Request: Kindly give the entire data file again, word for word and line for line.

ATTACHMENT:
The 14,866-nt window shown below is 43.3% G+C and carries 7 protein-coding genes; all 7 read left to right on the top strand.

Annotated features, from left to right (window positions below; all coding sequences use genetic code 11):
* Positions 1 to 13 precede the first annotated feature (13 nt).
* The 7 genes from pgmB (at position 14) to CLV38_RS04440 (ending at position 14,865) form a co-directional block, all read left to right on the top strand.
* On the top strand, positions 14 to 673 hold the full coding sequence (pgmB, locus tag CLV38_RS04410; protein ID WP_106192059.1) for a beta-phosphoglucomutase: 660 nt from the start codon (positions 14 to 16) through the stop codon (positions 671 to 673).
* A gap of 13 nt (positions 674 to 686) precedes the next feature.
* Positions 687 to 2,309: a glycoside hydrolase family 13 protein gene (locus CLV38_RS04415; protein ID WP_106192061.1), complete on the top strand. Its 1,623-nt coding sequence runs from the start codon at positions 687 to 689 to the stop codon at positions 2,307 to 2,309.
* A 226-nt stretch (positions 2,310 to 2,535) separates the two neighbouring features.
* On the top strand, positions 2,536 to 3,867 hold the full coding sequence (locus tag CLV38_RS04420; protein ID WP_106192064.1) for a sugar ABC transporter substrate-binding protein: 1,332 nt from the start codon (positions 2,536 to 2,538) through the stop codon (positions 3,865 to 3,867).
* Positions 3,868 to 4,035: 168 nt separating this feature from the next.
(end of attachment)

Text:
The 14,866-nt window shown below is 43.3% G+C and carries 7 protein-coding genes; all 7 read left to right on the top strand.

Annotated features, from left to right (window positions below; all coding sequences use genetic code 11):
* Positions 1 to 13 precede the first annotated feature (13 nt).
* The 7 genes from pgmB (at position 14) to CLV38_RS04440 (ending at position 14,865) form a co-directional block, all read left to right on the top strand.
* On the top strand, positions 14 to 673 hold the full coding sequence (pgmB, locus tag CLV38_RS04410; protein ID WP_106192059.1) for a beta-phosphoglucomutase: 660 nt from the start codon (positions 14 to 16) through the stop codon (positions 671 to 673).
* A gap of 13 nt (positions 674 to 686) precedes the next feature.
* Positions 687 to 2,309: a glycoside hydrolase family 13 protein gene (locus CLV38_RS04415; protein ID WP_106192061.1), complete on the top strand. Its 1,623-nt coding sequence runs from the start codon at positions 687 to 689 to the stop codon at positions 2,307 to 2,309.
* A 226-nt stretch (positions 2,310 to 2,535) separates the two neighbouring features.
* On the top strand, positions 2,536 to 3,867 hold the full coding sequence (locus tag CLV38_RS04420; protein ID WP_106192064.1) for a sugar ABC transporter substrate-binding protein: 1,332 nt from the start codon (positions 2,536 to 2,538) through the stop codon (positions 3,865 to 3,867).
* Positions 3,868 to 4,035: 168 nt separating this feature from the next.